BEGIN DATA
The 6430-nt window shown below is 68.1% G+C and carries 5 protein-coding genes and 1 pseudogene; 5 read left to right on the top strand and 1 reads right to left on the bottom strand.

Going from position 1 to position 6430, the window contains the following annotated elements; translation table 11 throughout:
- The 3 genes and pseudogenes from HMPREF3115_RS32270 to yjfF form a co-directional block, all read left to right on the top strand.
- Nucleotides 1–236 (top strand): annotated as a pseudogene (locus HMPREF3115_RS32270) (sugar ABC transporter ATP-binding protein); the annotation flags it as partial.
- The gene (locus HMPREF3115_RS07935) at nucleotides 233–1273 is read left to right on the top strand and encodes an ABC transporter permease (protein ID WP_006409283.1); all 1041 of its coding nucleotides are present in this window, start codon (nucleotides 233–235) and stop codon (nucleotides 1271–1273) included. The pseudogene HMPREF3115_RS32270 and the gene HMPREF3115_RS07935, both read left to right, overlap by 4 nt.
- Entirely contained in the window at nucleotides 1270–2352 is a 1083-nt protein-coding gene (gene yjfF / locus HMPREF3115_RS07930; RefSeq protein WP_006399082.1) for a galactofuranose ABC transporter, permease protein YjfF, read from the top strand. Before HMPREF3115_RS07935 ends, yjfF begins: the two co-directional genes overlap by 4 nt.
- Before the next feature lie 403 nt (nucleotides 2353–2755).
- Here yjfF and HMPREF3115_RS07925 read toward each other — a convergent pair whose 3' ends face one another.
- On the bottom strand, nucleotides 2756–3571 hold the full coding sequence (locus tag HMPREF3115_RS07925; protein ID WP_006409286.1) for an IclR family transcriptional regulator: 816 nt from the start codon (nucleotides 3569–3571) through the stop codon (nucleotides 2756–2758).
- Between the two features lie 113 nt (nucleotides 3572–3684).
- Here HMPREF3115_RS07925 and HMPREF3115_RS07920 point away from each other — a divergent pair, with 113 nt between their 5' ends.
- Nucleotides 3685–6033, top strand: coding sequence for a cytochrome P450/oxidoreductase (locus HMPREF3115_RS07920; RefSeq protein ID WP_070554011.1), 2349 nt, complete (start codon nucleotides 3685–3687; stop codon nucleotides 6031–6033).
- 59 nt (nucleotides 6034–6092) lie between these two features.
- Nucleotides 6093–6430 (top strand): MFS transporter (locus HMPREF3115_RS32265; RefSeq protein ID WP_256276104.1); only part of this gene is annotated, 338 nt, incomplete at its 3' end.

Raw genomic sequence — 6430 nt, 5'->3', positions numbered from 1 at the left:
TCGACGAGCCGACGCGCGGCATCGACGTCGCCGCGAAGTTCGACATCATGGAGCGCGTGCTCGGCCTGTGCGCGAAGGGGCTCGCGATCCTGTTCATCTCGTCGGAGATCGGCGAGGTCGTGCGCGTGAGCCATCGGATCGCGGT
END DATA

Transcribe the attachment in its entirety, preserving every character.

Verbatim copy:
The 6430-nt window shown below is 68.1% G+C and carries 5 protein-coding genes and 1 pseudogene; 5 read left to right on the top strand and 1 reads right to left on the bottom strand.

Going from position 1 to position 6430, the window contains the following annotated elements; translation table 11 throughout:
- The 3 genes and pseudogenes from HMPREF3115_RS32270 to yjfF form a co-directional block, all read left to right on the top strand.
- Nucleotides 1–236 (top strand): annotated as a pseudogene (locus HMPREF3115_RS32270) (sugar ABC transporter ATP-binding protein); the annotation flags it as partial.
- The gene (locus HMPREF3115_RS07935) at nucleotides 233–1273 is read left to right on the top strand and encodes an ABC transporter permease (protein ID WP_006409283.1); all 1041 of its coding nucleotides are present in this window, start codon (nucleotides 233–235) and stop codon (nucleotides 1271–1273) included. The pseudogene HMPREF3115_RS32270 and the gene HMPREF3115_RS07935, both read left to right, overlap by 4 nt.
- Entirely contained in the window at nucleotides 1270–2352 is a 1083-nt protein-coding gene (gene yjfF / locus HMPREF3115_RS07930; RefSeq protein WP_006399082.1) for a galactofuranose ABC transporter, permease protein YjfF, read from the top strand. Before HMPREF3115_RS07935 ends, yjfF begins: the two co-directional genes overlap by 4 nt.
- Before the next feature lie 403 nt (nucleotides 2353–2755).
- Here yjfF and HMPREF3115_RS07925 read toward each other — a convergent pair whose 3' ends face one another.
- On the bottom strand, nucleotides 2756–3571 hold the full coding sequence (locus tag HMPREF3115_RS07925; protein ID WP_006409286.1) for an IclR family transcriptional regulator: 816 nt from the start codon (nucleotides 3569–3571) through the stop codon (nucleotides 2756–2758).
- Between the two features lie 113 nt (nucleotides 3572–3684).
- Here HMPREF3115_RS07925 and HMPREF3115_RS07920 point away from each other — a divergent pair, with 113 nt between their 5' ends.
- Nucleotides 3685–6033, top strand: coding sequence for a cytochrome P450/oxidoreductase (locus HMPREF3115_RS07920; RefSeq protein ID WP_070554011.1), 2349 nt, complete (start codon nucleotides 3685–3687; stop codon nucleotides 6031–6033).
- 59 nt (nucleotides 6034–6092) lie between these two features.
- Nucleotides 6093–6430 (top strand): MFS transporter (locus HMPREF3115_RS32265; RefSeq protein ID WP_256276104.1); only part of this gene is annotated, 338 nt, incomplete at its 3' end.

Raw genomic sequence — 6430 nt, 5'->3', positions numbered from 1 at the left:
TCGACGAGCCGACGCGCGGCATCGACGTCGCCGCGAAGTTCGACATCATGGAGCGCGTGCTCGGCCTGTGCGCGAAGGGGCTCGCGATCCTGTTCATCTCGTCGGAGATCGGCGAGGTCGTGCGCGTGAGCCATCGGATCGCGGT